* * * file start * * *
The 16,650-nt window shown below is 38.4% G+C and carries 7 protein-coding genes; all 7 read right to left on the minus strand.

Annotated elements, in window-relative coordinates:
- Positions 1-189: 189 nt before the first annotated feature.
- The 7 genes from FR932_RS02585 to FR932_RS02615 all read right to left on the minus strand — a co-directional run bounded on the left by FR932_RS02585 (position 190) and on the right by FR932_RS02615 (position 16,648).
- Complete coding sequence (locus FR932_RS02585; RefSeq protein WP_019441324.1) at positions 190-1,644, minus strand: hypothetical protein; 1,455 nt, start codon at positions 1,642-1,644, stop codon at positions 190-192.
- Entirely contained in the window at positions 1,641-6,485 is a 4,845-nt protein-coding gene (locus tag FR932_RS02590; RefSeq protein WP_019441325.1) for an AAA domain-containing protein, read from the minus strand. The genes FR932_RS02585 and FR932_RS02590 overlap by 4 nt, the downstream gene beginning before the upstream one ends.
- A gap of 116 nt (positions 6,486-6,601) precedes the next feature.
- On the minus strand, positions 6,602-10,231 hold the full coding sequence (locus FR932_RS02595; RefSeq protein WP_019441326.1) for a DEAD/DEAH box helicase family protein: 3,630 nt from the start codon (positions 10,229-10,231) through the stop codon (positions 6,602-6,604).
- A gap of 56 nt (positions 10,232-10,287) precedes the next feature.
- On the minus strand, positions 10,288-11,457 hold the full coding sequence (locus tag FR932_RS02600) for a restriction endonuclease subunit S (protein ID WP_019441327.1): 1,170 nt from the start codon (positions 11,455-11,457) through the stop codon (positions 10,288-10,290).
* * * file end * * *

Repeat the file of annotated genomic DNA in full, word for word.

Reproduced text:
The 16,650-nt window shown below is 38.4% G+C and carries 7 protein-coding genes; all 7 read right to left on the minus strand.

Annotated elements, in window-relative coordinates:
- Positions 1-189: 189 nt before the first annotated feature.
- The 7 genes from FR932_RS02585 to FR932_RS02615 all read right to left on the minus strand — a co-directional run bounded on the left by FR932_RS02585 (position 190) and on the right by FR932_RS02615 (position 16,648).
- Complete coding sequence (locus FR932_RS02585; RefSeq protein WP_019441324.1) at positions 190-1,644, minus strand: hypothetical protein; 1,455 nt, start codon at positions 1,642-1,644, stop codon at positions 190-192.
- Entirely contained in the window at positions 1,641-6,485 is a 4,845-nt protein-coding gene (locus tag FR932_RS02590; RefSeq protein WP_019441325.1) for an AAA domain-containing protein, read from the minus strand. The genes FR932_RS02585 and FR932_RS02590 overlap by 4 nt, the downstream gene beginning before the upstream one ends.
- A gap of 116 nt (positions 6,486-6,601) precedes the next feature.
- On the minus strand, positions 6,602-10,231 hold the full coding sequence (locus FR932_RS02595; RefSeq protein WP_019441326.1) for a DEAD/DEAH box helicase family protein: 3,630 nt from the start codon (positions 10,229-10,231) through the stop codon (positions 6,602-6,604).
- A gap of 56 nt (positions 10,232-10,287) precedes the next feature.
- On the minus strand, positions 10,288-11,457 hold the full coding sequence (locus tag FR932_RS02600) for a restriction endonuclease subunit S (protein ID WP_019441327.1): 1,170 nt from the start codon (positions 11,455-11,457) through the stop codon (positions 10,288-10,290).